Why the American Right Should Break from Trump and Trumpism

I remember discussing the prospect of a Trump Presidency with a business partner in 2015. We were at a boutique coffee shop, the kind of place with oversized pastries, funky tables, and mellow acoustic music. When I asked his opinion on Mr. Trump, he leaned back in his comfy chair and said he could not support Trump because of character issues.

From someone else, I might have responded with a comment comparing Trump’s character to “President WMD” George W. Bush. Or the Clintons. Or even Mitt Romney. But this was someone whose judgment I respected. His opinion came across as a cool assessment rather than a triggered reaction.

“What about disruptive innovation?” I replied, using the business lingo that was our shorthand at the time. “Don’t you think the establishment needs a shake-up to better serve Americans?”

He was not moved by my clichés or my logic. I somewhat notoriously went on to support Trump in 2016 and he didn’t. In my speech at the Deploraball, an Inauguration party I helped organize for Trump’s grassroots supporters, I outlined a vision for a new type of Republican.

Five-plus years later, I look back on the Trump era with mostly negative emotions. On the one hand, the American political establishment needed a wake-up call to listen to voices it had forgotten. Trump succeeded as a sort of wrecking ball and court jester. He forced necessary conversations and electoral reconfigurations.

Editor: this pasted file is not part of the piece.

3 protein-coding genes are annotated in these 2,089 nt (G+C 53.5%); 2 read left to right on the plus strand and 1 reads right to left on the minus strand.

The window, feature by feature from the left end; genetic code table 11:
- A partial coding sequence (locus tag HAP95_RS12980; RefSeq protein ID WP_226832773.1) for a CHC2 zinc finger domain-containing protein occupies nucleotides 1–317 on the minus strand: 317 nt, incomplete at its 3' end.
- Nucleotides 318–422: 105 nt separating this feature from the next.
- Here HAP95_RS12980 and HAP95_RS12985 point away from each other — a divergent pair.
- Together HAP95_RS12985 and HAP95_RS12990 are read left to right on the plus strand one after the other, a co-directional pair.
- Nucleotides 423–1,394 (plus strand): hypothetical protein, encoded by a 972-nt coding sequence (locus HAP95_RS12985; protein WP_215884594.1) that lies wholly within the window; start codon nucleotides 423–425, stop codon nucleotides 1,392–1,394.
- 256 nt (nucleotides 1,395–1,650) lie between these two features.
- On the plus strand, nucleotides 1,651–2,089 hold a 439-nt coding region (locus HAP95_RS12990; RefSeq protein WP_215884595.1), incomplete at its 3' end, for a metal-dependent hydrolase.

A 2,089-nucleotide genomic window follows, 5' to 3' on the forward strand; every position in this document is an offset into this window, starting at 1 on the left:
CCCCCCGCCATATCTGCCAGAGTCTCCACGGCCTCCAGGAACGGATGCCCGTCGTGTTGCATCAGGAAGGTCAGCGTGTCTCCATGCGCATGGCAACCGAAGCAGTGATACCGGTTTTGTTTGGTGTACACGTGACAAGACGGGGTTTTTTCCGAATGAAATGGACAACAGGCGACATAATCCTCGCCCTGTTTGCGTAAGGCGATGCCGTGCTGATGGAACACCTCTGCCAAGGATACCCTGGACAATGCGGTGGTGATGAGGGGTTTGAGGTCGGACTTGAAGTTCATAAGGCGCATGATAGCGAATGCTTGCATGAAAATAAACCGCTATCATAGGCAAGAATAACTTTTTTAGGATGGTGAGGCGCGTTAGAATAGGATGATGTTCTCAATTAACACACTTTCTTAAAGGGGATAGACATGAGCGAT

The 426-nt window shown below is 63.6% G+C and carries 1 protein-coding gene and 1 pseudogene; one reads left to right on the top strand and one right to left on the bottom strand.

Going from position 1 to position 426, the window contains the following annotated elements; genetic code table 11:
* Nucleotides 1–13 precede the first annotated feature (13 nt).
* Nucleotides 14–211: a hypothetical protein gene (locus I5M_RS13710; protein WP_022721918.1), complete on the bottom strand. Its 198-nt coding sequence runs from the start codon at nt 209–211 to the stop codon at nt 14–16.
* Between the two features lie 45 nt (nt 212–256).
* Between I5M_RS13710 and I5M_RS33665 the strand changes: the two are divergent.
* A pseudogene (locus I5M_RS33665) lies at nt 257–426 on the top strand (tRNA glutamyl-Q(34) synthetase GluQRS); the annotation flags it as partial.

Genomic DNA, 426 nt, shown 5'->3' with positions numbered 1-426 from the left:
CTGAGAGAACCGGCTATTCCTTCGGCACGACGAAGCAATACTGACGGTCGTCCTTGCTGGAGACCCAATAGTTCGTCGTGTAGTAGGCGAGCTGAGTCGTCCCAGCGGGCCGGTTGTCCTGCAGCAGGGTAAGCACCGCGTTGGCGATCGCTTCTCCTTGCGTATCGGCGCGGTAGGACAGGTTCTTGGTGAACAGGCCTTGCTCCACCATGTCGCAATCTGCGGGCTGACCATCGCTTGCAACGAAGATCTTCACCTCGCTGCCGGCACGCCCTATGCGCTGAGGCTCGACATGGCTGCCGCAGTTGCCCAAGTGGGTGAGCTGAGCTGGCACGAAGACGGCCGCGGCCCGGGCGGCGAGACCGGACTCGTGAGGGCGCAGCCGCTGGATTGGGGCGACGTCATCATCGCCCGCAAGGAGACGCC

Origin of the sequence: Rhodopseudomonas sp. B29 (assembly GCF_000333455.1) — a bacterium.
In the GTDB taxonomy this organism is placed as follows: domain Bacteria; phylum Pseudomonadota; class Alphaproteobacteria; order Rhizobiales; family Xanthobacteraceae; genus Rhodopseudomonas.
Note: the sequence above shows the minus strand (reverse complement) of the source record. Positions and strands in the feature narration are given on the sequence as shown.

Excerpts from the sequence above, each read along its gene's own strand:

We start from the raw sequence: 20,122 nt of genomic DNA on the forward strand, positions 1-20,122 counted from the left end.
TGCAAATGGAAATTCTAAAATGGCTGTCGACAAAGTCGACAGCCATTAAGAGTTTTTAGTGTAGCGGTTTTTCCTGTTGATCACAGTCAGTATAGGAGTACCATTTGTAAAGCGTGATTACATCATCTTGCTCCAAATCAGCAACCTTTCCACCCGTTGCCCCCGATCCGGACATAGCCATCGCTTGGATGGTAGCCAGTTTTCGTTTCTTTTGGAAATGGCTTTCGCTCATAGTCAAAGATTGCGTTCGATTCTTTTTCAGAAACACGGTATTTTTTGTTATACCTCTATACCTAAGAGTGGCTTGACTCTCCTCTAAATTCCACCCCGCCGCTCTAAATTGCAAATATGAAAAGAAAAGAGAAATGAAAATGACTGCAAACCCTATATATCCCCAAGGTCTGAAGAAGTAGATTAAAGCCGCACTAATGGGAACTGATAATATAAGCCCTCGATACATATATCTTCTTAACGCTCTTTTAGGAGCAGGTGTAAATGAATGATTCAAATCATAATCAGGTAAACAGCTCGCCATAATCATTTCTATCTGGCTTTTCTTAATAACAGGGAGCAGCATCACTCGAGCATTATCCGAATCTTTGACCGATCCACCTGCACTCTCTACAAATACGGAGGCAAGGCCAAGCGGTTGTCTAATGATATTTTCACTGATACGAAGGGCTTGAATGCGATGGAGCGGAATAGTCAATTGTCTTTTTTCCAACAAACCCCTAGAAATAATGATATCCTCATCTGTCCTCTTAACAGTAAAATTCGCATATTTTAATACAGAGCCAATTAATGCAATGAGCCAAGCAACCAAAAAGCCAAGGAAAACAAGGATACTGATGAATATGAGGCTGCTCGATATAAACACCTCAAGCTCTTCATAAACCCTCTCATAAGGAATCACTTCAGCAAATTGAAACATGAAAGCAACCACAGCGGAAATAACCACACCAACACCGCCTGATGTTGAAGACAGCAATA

But ultimately, Trump failed the country and his supporters. The competent billionaire businessman I had hoped for turned out to be terrible at managing personnel, ineffective at executing his own agenda, knee-capped by his own personal failings, and compromised by external influences. Supporters rightly point out that he faced historic levels of opposition. But Trump didn’t do himself any favors with his boorish violation of norms. And was he truly America First? I no longer think so.

By the 2020 election, I had lost passion for Trump and didn’t participate. At some point along the way, I started feeling a nagging sense of sadness when I saw flag-waving supporters. It felt like watching loved ones develop a gambling addiction. It was the heartbreak of false hope with little to show for it beyond rhetorical bluster and a tribal identity. Yet many of their grievances were real.